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What happens to the live music capital of the world when there’s no live music?

Here's why Austin's Queen of Soul, Taméca Jones, is leaving for LA

Tameca Jones
Patricia Lim
/
KUTX
Taméca Jones says she has struggled being an Black female musician in Austin.

Singer Taméca Jones stepped up to the podium at a meeting of the Austin Music Commission earlier this month to speak about her experience as a Black female artist working in Austin and to encourage commissioners to approve a framework for a new Live Music Fund.

She also shared her plans to leave the Live Music Capital of the World.

“I will be moving to Los Angeles, a city that's less affordable and more crowded than Austin,” she said. “That is how disenchanted I am with Austin and its music scene.”

Jones has been playing live music here for well over a decade. She started at the Elephant Room, interpreting other people’s songs. Then she moved to the Continental Club Gallery, where she gained a following and began playing original music. She eventually became known as Austin’s Queen of Soul and was able to make a living as a musician.

“100% of my income was definitely live music,” Jones said.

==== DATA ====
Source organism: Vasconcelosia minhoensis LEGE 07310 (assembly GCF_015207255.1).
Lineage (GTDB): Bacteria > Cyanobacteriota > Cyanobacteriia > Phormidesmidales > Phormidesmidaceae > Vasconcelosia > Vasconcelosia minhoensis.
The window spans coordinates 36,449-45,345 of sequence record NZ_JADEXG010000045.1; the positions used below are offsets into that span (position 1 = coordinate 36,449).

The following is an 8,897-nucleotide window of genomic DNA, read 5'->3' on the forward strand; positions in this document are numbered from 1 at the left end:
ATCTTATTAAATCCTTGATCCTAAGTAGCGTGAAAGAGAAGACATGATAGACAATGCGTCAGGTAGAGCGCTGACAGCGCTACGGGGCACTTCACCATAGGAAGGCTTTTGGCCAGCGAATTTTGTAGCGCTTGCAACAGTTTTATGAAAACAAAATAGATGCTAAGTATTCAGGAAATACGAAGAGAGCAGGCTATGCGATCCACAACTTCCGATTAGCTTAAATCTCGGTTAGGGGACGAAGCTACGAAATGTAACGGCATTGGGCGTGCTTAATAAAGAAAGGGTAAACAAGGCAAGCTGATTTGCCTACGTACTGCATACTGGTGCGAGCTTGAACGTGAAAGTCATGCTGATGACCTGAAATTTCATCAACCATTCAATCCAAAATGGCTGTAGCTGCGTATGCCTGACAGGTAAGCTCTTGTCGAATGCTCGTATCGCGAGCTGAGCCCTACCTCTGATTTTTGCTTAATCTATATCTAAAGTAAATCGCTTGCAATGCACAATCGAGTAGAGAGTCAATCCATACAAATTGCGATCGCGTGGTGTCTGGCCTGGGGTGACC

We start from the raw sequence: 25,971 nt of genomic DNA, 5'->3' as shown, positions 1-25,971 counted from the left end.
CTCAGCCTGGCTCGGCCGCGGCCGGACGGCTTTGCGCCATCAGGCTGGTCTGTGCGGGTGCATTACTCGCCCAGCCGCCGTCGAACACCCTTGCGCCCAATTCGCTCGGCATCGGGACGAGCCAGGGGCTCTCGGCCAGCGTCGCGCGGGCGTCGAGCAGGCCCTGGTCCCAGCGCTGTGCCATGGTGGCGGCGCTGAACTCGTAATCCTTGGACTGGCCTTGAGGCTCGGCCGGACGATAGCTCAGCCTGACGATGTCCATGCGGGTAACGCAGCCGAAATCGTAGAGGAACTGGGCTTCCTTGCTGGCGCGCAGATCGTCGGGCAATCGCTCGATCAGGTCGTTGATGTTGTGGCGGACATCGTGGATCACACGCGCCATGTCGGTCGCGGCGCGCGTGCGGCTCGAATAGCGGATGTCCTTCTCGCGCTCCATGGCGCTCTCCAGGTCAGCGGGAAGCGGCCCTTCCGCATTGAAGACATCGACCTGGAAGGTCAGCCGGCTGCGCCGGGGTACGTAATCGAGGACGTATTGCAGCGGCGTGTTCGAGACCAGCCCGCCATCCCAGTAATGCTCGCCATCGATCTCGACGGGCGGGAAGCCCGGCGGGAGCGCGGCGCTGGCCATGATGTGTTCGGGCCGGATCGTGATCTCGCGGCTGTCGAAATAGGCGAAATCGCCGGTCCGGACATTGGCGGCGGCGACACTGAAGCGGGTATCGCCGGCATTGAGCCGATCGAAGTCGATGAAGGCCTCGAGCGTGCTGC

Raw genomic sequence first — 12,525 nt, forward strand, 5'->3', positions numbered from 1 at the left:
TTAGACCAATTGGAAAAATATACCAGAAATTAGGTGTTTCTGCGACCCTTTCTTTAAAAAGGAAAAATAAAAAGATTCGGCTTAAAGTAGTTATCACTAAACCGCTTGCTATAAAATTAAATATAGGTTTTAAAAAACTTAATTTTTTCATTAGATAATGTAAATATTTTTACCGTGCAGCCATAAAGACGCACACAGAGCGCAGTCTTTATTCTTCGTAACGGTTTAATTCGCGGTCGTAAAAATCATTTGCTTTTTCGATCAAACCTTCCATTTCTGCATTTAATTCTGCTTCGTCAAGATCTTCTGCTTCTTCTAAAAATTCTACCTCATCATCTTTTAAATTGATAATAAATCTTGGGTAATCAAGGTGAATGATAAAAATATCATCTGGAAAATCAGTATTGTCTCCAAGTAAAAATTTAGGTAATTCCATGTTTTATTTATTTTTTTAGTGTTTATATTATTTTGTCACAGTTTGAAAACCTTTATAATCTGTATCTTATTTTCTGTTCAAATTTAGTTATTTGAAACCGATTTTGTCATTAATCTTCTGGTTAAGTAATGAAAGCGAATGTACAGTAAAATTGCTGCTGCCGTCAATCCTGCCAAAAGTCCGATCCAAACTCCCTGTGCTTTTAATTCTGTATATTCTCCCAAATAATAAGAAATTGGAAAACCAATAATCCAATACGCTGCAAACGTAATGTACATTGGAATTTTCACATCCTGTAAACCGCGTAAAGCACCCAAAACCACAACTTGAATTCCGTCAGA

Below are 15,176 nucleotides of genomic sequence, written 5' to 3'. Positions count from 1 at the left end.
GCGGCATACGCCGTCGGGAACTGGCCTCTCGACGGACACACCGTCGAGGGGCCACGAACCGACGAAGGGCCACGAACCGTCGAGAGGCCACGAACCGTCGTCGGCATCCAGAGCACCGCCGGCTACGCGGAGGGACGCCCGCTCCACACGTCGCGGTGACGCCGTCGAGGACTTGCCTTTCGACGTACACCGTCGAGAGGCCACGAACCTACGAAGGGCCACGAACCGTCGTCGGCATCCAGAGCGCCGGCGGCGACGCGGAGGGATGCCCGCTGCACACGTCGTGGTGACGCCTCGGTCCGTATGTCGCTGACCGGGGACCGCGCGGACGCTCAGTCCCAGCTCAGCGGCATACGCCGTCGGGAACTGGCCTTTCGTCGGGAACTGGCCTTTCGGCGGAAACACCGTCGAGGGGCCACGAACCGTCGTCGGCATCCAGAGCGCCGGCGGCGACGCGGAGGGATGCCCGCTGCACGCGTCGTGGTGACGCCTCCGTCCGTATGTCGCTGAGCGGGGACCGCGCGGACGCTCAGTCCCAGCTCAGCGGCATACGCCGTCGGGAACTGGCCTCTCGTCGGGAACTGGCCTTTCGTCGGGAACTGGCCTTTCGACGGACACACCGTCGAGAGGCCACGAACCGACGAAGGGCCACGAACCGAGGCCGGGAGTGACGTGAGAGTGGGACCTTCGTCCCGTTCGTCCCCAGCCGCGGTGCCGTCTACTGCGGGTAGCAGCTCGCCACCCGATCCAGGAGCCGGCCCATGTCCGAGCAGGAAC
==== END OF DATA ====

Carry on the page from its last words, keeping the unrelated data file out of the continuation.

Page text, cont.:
Jones was born and raised in Austin, but moved to New Braunfels about 20 years ago after becoming pregnant with twins. Music provided her the flexibility to maintain a career.

“I really appreciate what [Austin] has done for me,” she said. “It's made it possible for me to raise twins as a single parent with that income.”

But it hasn’t been easy.

“It has been a struggle in this town as a Black woman, as someone who doesn't play guitar, as someone who doesn't sing the blues,” she said.

Her experience is reflected in data from the Austin Music Census.

Of the roughly 2,100 musicians who responded to the census, only 80 said they played hip-hop; 43 played dance or electronic music. The biggest genres represented were rock, Americana and alternative -- all of which emphasize guitar.

Only about 20% of the respondents were women. Only 4.4% identified as Black. In contrast, 10.4% identified as Hispanic, and 66% identified as white.

As an independent artist, Jones said, she’s simply burned out.

“When you're a DIY artist, when you have no manager, when you have no agent -- you have to do everything yourself,” she said. “It’s just all these hats you have to wear, and it just breaks your neck, you know? The weight of all these hats.”

Jones said she’s been looking for support and opportunities outside of playing live, but she hasn’t been able to find that in Austin.

“There's a very low ceiling here in Austin because there's no industry,” she said. “It’s the Live Music Capital but there is very little industry or sync or licensing or record deals or managers or booking agents.”

Jones will be playing one of her final shows in Austin on Friday at the Continental Club.

To hear more of Taméca Jones’ story, listen to the latest episode of Pause/Play by clicking the listen button above. 

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